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GFGN

Over the past four years the IGGI consortium through the South African National Bioinformatics Institute has provided bioinformatics training to African students with the aim of building capacity to analyse genomic data. In 2009, we sought to establish a Glossina Functional Genomics Network as a follow-on from our classroom training to coincide with the pending sequence and assembly of the Glossina morsitans genome. The functional genomics network would provide a framework to further expand the Glossina research community and provide a coordinated research network to exploit the Glossina genomics resources. Underpinning these activities would be the mentoring of research fellows through short-term research visits in laboratories of IGGI member.

The objectives of the functional genomics network are:

  • To train researchers in functional genomics applied to Glossina through short-term attachments to research laboratories of IGGI members.
  • To organise the research fellows in a network in which they would contribute collectively and interactively to the generation and exploitation of Glossina genome sequence data for the development of innovative vector-control tools and methods.

As a consequence of decisions taken at an annual IGGI consortium executive meeting in November 2009, the consortium participating laboratories organised itself as the remote mentoring sites for the Glossina Functional Genomics Network. Three research fellows were identified for the funding cycle under review based on their involvement in Trypanosomiasis research and institutional commitment to support them after their 2-month fellowship programme, namely Oliver Manangwa (Tsetse and Trypanosomiasis Research Institute, Tanzania), Paul Mireji (Egerton University, Kenya) and Sarah Mwangi (Kenyan studying at SANBI). Since the August 2010 reporting, all research fellows have completed their research visits. The research fellows were funded to attend the African Society of Bioinformatics and Computational Biology meeting in Cape Town during March 2011. During the past six months, the SANBI coordinator has visited three sites in Malawi, Zambia and Sudan as part of an effort to identify new candidates for the functional genomics network. Based on the proposed plan for 2011, dates have been scheduled to place an EBIOKIT and provide training in the laboratories of two research fellows in Tanzania and Kenya.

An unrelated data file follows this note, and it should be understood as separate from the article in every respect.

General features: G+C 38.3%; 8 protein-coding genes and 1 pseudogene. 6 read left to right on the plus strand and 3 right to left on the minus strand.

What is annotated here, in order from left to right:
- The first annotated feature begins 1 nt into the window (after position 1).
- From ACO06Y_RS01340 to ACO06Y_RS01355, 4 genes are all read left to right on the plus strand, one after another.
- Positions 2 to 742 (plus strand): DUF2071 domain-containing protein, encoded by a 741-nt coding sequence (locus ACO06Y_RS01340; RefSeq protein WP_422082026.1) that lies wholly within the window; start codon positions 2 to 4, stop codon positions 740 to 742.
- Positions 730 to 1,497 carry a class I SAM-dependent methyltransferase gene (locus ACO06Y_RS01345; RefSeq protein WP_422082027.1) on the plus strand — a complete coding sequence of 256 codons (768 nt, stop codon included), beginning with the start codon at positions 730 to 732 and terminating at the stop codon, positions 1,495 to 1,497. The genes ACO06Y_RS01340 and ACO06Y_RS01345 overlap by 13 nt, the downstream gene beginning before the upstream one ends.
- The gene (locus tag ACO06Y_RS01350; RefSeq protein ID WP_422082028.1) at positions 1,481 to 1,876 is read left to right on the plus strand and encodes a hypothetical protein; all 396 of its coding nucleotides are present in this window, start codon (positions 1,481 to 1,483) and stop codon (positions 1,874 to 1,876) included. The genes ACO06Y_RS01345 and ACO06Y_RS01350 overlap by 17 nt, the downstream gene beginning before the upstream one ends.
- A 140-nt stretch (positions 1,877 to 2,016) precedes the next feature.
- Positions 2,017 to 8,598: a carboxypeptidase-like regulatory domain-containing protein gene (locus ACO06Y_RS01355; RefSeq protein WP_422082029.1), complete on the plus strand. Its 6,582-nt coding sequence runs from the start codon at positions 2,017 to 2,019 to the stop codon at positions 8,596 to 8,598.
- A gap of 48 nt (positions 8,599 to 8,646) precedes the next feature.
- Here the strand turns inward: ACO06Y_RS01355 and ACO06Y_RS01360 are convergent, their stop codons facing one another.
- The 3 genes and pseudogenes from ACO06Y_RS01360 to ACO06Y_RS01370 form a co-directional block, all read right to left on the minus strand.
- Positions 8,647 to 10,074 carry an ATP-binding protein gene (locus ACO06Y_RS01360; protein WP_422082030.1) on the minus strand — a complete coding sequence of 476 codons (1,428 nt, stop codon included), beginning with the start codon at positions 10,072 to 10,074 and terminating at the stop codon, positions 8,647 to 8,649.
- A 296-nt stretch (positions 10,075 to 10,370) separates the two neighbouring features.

Outputs/Highlights: The three research fellows presented their work at the African Society for Bioinformatics and Computational Biology conference held in Cape Town during March 2011. The research fellows had face-to-face meetings in Cape Town with the SANBI-coordinator and one of the participating laboratories headed by Dr Masiga. A training visit was planned for May 2011 in order to equip the research fellows with the EBIOKIT resource in collaboration with Uppsala University. Three centers in Malawi, Zambia and Sudan received site visits to establish potential synergies between the centers and the IGGI consortium’s Glossina Functional Genomics Network.

As a follow-up to the establishment of the H3Africa Project, the SANBI coordinator presented the African bioinformatics networks to the H3Africa open meeting held in Cape Town during March 2011.

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